Achain Invites Bay Area Students to Participate in a Blockchain Hackathon
May 23, 2018
On May 17, Achain, one of the many rising players on the cryptocurrency market, announced plans to award 150,000 ACT (Achain tokens) to students for new blockchain innovations. The event, which will take the form of a hackathon, will be open to Bay Area high school and college-age students.
Achain’s History and Mandate
According to Crunchbase, the Singapore-based company was founded in 2014. It promotes itself as a “simple, efficient, and secure blockchain platform” by enabling users to “quickly deploy digital assets, smart contracts and other enterprise-class decentralized applications.” It is especially popular in China and the broader Asian market, but its current hackathon appears to point to an attempt to make inroads in the United States.
The Achain Hackathon
As stated in their May 17 news release, as part of their hackathon, Achain is inviting students from Bay Area high schools and universities to participate in what is being billed as “the first Achain Hackathon.” Students from San Francisco, Palo Alto, and San Jose are free to apply, and the prize pool totals 150,000 ACT tokens. While 100,000 tokens will be awarded to the university competition winners, 50,000 tokens will be awarded to the high school competition winners.
The event appears to be the brainchild of Achain’s U.S. based Community Manager, Marco A. Fernandez. As Fernandez emphasized, “We want to inspire the local community to embrace the blockchain. Achain is committed to creating a more efficient process for blockchain developers of every level. This contest is a perfect testament to the ease of use of our platform. We are excited to see the creative ideas that emerge from these young students.” Achain not only hopes to engage and inspire students through this contest by “merging education, innovation, and technology,” but also to encourage the local culture of Silicon Valley to have more fun in the process.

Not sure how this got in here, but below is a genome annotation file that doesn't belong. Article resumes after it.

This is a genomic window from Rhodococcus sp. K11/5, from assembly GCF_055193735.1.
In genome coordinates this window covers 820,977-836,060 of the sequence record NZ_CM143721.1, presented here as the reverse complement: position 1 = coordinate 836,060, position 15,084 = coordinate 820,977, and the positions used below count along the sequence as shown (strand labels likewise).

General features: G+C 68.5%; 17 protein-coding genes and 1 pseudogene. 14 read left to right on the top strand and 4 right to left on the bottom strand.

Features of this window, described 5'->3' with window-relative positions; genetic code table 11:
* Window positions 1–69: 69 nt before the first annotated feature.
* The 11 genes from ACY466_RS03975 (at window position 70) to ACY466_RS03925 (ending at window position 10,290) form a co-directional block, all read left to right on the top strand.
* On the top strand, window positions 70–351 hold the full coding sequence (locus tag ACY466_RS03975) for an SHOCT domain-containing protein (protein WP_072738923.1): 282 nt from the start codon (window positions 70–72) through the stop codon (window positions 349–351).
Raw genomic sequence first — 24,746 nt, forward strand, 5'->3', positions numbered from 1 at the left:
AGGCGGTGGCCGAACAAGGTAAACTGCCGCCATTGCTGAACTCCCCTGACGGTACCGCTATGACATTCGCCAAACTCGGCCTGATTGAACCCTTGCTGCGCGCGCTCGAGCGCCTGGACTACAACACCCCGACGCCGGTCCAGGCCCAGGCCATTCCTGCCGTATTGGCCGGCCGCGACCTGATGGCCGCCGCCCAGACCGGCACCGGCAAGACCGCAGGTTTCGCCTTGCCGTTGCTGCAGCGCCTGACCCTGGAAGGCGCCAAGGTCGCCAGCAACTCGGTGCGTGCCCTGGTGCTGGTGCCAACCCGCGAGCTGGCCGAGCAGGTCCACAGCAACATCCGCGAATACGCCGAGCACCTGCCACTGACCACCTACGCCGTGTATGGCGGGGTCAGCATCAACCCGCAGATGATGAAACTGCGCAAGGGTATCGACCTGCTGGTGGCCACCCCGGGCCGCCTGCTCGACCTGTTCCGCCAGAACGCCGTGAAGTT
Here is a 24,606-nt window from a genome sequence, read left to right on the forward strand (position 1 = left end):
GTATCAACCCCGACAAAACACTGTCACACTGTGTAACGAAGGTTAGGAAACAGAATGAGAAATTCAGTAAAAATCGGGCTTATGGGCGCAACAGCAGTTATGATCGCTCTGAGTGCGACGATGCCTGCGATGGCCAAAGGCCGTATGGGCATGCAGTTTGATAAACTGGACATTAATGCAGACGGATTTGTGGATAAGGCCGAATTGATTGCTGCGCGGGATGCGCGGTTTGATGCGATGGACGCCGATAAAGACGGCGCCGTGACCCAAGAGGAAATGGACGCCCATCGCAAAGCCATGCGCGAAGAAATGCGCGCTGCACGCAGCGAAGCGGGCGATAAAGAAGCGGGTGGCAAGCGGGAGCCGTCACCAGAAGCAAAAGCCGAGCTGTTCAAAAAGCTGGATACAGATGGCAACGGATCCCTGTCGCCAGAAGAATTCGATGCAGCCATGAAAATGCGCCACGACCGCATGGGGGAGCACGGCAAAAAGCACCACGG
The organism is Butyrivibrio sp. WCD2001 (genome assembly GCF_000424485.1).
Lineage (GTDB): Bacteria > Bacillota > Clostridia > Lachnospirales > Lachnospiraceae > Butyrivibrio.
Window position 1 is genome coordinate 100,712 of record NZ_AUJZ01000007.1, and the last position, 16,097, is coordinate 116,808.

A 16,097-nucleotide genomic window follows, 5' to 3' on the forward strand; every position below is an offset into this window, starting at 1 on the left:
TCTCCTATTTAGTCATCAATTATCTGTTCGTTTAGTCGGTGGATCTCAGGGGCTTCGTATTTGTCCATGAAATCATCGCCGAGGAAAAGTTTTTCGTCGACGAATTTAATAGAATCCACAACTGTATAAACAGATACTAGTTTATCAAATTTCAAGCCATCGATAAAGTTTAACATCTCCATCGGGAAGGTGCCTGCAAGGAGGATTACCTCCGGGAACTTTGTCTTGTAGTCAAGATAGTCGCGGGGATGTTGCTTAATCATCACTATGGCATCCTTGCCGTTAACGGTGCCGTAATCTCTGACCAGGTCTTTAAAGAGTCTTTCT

Reflecting Achain’s broad mandate, the contest will be broken up into five categories: Blockchain Technology, Blockchain as a Business, Blockchain Economics, Gaming on the Blockchain, and Innovation through Blockchain. The top ten teams in each category will be given a chance to pitch their project to an audience and a panel of judges, which will include members of the Achain team and local teachers. Both innovation and usability will be assessed, the first-place winners will receive full support from Achain to make their blockchain idea a reality. Notably, while the high schoolers competing will receive fewer ACT tokens if they win, they will also receive support from Achain to make their idea a reality.
Other Companies Turning to Students for New Ideas
Achain isn’t the only company turning to students to discover bright new ideas. As reported last month on eLearning Inside News, Lyft and Udacity are also currently carrying out a student-led challenge. However, the Lyft Perception Challenge, which closes on June 1, is being billed as a “hiring challenge.” In this case, Lyft is inviting anyone enrolled in Udacity Self-Driving Car Engineer Nanodegree program to spend one month competing for a chance to interview for one the company’s open self-driving vehicle positions. As part of the Udacity-Lyft challenge, students are being asked to develop “perception algorithms” capable of recognizing vehicles in a simulated urban environment at different times of the day and under varied weather conditions.
Whether or not student hackathons and challenges will continue to take off in the tech world, at least a few questions remain. In terms of tech education, there is little question that these competitions do bring theory and practice together in a productive way and create a high-stakes gamification of tech education. However, such competitions may also raise questions about intellectual property rights. After all, when brilliant concepts are proposed, who will ultimately gain down the line? And are student competitors fully aware of the terms?
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